Sex slavery and human trafficking exist daily as devastating and often underreported crimes, but a recent bust by Toronto Police has cast some light on the situation, which the United Nations says affects as many as two million women around the world each year and forms the basis for an industry worth tens of millions of dollars.
The arrests were made after a 21-year-old woman from Eastern Europe walked into 52 Division last Thursday and told cops she was lured to Canada with promises of a modeling contract.
The reality she met with here was anything but model. The woman alleges she was forcibly confined and forced into sexual slavery.
“That’s exactly what it is,” said Toronto Police Det. Sgt. Mike Ervick. “They have no control over their life, they’re being dominated, coerced, threatened.”
The confession led to the arrests of four people, including a husband and wife, all facing a lengthy list of charges including human trafficking which marks only the second time the charge will come before the courts since the law was enacted in 2005.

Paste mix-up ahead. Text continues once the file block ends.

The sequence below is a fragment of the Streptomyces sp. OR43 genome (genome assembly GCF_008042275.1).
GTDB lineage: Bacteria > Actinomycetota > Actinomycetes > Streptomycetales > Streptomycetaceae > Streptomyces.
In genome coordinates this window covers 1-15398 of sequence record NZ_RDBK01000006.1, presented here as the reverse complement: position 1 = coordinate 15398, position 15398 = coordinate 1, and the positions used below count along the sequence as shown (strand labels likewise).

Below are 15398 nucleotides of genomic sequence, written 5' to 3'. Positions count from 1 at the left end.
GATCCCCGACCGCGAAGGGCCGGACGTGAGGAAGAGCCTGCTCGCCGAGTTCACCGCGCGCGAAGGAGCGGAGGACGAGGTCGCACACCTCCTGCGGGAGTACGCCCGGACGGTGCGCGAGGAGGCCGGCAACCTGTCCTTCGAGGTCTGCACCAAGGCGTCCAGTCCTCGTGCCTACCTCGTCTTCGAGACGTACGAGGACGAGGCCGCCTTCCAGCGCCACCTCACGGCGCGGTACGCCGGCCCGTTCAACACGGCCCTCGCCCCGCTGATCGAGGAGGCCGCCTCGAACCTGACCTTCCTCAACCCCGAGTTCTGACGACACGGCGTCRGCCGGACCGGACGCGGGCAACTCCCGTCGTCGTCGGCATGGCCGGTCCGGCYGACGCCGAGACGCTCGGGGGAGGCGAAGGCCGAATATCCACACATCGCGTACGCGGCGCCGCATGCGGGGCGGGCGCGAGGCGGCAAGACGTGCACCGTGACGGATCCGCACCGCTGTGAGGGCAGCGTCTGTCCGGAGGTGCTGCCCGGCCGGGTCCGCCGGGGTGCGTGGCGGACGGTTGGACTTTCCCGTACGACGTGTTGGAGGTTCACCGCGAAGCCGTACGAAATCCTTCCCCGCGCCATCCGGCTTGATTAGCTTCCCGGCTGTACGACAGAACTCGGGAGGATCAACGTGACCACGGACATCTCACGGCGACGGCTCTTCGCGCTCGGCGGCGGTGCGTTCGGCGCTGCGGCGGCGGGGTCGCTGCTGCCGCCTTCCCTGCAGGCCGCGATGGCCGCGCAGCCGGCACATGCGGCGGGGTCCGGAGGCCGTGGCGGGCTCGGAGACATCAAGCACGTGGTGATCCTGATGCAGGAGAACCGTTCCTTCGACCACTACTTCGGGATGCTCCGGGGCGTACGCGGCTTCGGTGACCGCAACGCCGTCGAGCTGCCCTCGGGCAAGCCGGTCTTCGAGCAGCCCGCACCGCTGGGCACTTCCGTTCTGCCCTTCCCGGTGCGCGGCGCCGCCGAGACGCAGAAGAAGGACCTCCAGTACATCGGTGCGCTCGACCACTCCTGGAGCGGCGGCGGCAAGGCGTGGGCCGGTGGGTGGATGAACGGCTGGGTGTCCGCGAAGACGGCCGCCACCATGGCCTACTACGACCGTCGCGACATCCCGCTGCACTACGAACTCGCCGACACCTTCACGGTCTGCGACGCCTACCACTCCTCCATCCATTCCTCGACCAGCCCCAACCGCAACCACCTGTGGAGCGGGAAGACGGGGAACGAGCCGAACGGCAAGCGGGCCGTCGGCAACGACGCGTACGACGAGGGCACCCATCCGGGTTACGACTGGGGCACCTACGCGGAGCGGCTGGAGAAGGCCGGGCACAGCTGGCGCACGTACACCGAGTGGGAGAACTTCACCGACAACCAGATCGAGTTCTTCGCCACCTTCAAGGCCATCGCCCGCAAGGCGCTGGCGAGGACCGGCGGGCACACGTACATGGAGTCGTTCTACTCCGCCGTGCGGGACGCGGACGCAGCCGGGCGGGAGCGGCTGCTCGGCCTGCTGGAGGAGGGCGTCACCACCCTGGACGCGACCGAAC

Police and experts agree it just goes to show the difference one victim can make when the silence is broken.
“They’re so afraid of their families being held captive back home, debts that are owed, and their lives are being threatened,” said Natasha Falle, who helps get sex workers off the street with Streetlight Support Services.
“We had one woman who came through our program years ago who was being held captive in a closet. When she wasn’t with men and servicing men she was kept in a closet.”
Investigators say they know there are other victims out there waiting to come forward and promise protection for those who do so, even offering advocacy with Immigration Canada.